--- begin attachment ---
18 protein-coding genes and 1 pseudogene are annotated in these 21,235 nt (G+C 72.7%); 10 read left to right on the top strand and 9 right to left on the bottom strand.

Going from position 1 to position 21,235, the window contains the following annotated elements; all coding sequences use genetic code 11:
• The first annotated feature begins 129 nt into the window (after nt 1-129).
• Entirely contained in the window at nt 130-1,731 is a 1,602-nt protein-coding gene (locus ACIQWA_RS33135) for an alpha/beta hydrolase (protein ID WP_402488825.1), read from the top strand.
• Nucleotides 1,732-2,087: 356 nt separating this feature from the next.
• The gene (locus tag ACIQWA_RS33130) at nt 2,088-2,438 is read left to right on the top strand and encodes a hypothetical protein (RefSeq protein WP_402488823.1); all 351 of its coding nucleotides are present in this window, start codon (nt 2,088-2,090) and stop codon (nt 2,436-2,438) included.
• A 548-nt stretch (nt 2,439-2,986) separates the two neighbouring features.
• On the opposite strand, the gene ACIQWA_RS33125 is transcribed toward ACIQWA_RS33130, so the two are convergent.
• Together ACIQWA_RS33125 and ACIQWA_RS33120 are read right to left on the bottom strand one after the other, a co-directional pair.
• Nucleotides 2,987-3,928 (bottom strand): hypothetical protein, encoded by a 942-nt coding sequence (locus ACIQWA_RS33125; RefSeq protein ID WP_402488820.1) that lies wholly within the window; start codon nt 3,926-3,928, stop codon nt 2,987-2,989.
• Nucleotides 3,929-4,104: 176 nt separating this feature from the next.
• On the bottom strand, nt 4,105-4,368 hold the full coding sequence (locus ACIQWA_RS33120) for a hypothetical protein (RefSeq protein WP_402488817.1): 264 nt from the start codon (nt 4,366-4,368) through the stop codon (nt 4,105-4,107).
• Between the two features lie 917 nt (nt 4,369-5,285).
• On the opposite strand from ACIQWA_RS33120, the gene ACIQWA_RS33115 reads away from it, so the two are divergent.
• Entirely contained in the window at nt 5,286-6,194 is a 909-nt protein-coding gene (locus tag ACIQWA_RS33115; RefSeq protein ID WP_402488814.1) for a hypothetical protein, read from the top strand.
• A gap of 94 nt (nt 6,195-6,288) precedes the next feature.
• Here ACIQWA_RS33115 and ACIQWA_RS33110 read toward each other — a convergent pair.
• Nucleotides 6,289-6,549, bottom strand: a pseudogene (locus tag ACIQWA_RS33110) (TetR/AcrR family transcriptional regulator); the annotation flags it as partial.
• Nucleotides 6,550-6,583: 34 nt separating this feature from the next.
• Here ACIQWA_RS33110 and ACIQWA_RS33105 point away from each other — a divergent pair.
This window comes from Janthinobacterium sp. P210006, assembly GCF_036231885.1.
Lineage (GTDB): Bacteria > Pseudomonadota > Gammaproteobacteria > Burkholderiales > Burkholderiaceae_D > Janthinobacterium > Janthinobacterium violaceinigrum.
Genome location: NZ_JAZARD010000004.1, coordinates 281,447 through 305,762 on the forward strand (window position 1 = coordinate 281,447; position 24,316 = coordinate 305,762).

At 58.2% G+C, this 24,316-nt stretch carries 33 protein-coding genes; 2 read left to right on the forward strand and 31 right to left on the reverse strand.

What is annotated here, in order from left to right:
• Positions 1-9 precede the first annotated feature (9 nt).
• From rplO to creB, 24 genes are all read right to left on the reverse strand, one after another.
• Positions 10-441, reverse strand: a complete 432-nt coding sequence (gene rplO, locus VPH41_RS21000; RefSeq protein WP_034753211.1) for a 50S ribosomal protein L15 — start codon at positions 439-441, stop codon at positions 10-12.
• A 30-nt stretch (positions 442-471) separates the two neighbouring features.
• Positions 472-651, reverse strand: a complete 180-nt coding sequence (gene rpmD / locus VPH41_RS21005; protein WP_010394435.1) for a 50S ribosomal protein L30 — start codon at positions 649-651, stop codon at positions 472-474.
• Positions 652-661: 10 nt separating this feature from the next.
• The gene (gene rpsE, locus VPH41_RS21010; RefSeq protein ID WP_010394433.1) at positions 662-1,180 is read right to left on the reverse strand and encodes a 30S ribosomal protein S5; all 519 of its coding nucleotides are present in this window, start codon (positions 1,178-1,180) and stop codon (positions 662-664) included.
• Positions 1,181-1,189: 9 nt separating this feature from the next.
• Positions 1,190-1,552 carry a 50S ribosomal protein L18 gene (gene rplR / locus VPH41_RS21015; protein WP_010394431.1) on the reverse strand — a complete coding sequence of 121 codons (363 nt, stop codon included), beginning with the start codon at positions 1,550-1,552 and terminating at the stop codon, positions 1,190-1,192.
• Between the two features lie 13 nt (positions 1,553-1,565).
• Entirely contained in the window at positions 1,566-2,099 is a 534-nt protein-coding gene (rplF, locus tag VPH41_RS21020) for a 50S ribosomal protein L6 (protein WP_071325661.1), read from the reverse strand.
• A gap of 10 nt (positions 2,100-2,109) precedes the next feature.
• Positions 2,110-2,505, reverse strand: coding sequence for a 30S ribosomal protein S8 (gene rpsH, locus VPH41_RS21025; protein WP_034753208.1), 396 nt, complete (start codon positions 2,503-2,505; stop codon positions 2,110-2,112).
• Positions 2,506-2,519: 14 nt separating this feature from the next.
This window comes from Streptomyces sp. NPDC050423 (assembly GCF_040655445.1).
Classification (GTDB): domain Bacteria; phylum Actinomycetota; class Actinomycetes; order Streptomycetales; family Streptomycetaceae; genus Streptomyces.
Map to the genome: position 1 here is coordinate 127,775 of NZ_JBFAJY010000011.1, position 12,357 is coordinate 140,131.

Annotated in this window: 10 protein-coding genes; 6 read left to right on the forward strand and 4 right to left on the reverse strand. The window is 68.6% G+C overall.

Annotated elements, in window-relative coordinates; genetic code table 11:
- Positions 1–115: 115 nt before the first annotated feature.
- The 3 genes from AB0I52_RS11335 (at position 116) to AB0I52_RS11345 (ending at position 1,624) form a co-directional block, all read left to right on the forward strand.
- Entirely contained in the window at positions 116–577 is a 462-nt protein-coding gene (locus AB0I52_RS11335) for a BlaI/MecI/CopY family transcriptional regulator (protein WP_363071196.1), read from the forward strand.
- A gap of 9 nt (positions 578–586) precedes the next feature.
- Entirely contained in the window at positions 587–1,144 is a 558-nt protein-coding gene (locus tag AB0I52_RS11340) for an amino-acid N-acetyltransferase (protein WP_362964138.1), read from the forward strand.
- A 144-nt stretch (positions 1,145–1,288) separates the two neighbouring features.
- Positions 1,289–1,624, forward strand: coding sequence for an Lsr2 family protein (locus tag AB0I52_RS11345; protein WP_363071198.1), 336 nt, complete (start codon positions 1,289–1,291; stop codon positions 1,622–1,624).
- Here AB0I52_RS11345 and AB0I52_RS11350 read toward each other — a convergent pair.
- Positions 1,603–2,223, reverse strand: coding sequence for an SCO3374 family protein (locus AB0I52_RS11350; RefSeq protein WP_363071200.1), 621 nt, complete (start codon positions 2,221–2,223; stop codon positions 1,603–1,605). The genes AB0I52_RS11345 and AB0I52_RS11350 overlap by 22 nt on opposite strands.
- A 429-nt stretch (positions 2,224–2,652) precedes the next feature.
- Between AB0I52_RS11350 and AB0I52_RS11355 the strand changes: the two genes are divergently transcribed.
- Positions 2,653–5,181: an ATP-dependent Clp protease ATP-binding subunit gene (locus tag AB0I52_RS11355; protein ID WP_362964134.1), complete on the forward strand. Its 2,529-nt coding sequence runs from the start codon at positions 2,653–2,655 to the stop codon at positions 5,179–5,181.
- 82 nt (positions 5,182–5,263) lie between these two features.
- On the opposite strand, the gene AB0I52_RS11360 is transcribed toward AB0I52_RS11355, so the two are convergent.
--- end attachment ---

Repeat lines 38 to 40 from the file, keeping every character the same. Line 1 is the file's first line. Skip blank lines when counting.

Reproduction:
• Positions 2,110-2,505, reverse strand: coding sequence for a 30S ribosomal protein S8 (gene rpsH, locus VPH41_RS21025; protein WP_034753208.1), 396 nt, complete (start codon positions 2,503-2,505; stop codon positions 2,110-2,112).
• Positions 2,506-2,519: 14 nt separating this feature from the next.
This window comes from Streptomyces sp. NPDC050423 (assembly GCF_040655445.1).